Burton seemed the most excited about Paladins, which basically offer players access to divine powers to give them an edge against the Dol-Fayn. The Dol-Fayn Commanders cannot become Paladins. However, the Dol-Fayn do have access to Commander types players do not have, such as Necromancers.

Players will start out with three Commanders. At a certain point in RoM’s story, users will gain access to the fourth Commander, Luken (see above), and eventually two more Commanders as the story unfolds for a total of six. Players will be able to choose between two different Commanders each for their fifth and sixth Commander, meaning RoM has the potential for at least a couple playthroughs so gamers can experience every Commander and every advanced class.


Final Thoughts

Burton’s first independent project is gearing up to be a simple, yet ambitious, game that combines both passion and experience. The Kickstarter campaign launched on May 23, 2017, and is planned to run for thirty days. Similarly, the Steam Greenlight campaign launched on May 16, 2017. A game that combines strategy and RPG elements (hence tactical RPG), The Rise of Mooncrest is, at the very least, an intriguing take on strategic combat.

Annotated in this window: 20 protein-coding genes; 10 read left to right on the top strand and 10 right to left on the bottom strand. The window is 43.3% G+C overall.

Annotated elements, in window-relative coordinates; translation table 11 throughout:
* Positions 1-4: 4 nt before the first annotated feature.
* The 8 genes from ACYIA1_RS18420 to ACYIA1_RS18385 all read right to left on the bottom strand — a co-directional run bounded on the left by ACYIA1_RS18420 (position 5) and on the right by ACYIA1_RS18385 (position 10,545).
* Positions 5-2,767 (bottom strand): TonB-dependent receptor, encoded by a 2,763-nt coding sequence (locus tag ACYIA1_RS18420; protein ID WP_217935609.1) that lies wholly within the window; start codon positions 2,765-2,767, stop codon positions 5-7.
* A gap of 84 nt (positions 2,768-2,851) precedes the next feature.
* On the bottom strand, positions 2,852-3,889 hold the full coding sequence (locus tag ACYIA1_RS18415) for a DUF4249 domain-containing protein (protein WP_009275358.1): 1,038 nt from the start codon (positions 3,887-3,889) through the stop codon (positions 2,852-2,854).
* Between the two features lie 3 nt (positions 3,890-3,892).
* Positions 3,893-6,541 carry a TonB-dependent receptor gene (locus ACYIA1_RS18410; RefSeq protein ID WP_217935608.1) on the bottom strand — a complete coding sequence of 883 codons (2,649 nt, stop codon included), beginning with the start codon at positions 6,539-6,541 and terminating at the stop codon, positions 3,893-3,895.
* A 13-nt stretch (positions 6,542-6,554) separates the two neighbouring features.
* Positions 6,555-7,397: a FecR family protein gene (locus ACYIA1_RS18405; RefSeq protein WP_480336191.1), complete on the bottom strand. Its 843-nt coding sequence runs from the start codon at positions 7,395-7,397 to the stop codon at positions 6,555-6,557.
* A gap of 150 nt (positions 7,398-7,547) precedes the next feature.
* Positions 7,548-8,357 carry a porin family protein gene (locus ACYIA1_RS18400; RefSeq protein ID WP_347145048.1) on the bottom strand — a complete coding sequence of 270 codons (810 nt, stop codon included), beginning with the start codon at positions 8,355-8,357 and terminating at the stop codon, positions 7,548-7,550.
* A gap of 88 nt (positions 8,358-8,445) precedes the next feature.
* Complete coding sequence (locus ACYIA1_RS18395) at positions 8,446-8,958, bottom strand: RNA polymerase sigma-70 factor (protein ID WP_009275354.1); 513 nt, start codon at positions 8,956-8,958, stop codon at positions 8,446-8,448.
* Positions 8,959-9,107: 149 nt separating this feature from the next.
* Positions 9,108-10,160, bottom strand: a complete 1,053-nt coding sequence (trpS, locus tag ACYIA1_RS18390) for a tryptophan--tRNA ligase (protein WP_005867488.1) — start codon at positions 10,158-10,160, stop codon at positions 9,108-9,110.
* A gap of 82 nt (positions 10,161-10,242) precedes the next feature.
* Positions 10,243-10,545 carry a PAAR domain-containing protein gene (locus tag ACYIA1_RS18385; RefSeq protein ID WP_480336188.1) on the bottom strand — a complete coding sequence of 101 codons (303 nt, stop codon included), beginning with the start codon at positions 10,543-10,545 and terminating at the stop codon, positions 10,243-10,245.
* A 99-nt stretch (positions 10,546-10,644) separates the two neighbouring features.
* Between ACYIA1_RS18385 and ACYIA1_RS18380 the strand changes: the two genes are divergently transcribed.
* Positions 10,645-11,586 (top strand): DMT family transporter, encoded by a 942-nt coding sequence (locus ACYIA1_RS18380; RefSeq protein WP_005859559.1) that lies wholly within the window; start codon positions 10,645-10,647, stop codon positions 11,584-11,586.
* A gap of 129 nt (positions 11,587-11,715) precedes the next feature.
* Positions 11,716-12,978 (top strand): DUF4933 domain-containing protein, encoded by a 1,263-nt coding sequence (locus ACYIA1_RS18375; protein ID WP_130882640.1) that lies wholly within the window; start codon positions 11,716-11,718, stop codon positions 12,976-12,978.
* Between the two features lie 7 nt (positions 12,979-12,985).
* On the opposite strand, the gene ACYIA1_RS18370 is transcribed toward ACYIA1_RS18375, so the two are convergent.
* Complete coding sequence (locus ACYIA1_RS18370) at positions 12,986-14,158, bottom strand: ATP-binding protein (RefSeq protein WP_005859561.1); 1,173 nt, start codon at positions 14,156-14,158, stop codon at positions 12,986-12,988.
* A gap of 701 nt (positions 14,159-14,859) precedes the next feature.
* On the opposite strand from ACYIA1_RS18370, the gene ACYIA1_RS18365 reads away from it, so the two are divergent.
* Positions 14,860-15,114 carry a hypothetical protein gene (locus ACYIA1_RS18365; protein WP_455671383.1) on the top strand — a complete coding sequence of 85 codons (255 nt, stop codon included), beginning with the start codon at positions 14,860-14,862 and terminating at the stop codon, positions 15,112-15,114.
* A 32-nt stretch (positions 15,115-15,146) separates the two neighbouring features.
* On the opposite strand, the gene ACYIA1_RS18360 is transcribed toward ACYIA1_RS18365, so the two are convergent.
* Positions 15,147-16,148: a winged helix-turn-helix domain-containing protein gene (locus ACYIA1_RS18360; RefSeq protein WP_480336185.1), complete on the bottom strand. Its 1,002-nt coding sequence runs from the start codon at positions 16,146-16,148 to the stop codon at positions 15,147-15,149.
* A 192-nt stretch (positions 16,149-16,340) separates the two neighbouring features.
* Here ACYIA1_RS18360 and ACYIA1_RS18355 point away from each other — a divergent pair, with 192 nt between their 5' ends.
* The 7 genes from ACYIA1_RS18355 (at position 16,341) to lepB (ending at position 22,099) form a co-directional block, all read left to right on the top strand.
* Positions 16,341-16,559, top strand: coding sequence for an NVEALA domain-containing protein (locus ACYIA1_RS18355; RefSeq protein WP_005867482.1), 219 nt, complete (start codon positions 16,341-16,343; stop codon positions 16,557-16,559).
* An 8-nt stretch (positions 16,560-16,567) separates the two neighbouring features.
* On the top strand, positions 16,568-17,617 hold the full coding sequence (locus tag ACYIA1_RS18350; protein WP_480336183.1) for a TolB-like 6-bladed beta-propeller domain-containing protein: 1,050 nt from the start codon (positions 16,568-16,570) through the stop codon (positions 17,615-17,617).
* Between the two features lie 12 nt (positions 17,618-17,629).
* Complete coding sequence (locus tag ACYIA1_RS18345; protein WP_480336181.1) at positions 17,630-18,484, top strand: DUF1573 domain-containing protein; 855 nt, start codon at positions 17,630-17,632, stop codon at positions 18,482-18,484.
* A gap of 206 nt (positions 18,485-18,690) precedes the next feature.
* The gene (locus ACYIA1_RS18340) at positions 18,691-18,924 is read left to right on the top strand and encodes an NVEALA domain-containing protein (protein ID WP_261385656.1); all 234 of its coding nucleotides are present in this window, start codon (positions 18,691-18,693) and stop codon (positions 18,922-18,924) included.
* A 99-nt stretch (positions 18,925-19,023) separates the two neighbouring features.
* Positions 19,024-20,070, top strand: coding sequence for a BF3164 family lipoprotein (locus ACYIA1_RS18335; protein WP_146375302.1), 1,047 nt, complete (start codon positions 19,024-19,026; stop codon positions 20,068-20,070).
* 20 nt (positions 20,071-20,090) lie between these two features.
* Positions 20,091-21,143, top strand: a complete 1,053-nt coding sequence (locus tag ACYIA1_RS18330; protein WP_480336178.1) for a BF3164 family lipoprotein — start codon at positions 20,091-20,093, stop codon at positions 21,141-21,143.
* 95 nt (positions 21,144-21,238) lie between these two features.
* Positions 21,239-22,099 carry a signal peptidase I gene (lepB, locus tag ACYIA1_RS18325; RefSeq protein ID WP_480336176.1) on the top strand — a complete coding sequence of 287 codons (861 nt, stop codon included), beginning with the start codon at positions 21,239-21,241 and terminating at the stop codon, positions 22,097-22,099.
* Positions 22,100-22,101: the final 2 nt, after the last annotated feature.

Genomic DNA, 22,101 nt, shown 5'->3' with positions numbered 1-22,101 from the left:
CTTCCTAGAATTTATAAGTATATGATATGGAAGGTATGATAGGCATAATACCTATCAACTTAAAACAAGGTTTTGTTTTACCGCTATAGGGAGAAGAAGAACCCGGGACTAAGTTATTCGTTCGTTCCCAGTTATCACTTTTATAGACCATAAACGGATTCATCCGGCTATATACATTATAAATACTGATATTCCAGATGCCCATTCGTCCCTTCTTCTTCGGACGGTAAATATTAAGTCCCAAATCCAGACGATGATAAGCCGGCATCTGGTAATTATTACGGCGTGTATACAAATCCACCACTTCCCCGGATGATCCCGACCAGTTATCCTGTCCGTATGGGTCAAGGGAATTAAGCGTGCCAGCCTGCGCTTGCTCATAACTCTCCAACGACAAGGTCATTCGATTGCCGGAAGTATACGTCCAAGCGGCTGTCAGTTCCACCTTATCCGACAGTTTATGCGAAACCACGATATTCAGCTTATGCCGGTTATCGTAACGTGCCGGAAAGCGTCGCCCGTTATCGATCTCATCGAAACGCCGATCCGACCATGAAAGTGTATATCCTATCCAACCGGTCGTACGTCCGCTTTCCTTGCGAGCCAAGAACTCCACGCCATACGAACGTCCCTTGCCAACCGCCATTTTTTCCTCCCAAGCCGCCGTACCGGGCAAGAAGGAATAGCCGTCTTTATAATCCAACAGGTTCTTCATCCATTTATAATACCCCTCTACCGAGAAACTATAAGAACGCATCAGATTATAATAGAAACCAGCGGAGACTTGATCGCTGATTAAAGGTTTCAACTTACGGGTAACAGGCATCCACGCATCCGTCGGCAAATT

In a fantasy world, one would expect monstrous creatures on the scale of Tolkien’s Middle-Earth. However, Burton has decided to take a different approach for the time being. Instead, Burton is choosing to blend fantasy with a more natural world, with the focal point of the fantasy content being the divine powers and the different sentient races.

All-in-all, The Rise of Mooncrest is a promising project from Rick Burton and his independent video game development company, KnightMayor. The Kickstarter and Steam Greenlight campaigns are in full swing, with a base goal of $35,000 and some stretch goals planned that have not yet been unveiled.

For a hands-on experience of the game, be sure to check out the demo. Also be sure to check out one of the game’s cutscenes below.

Dylan Warman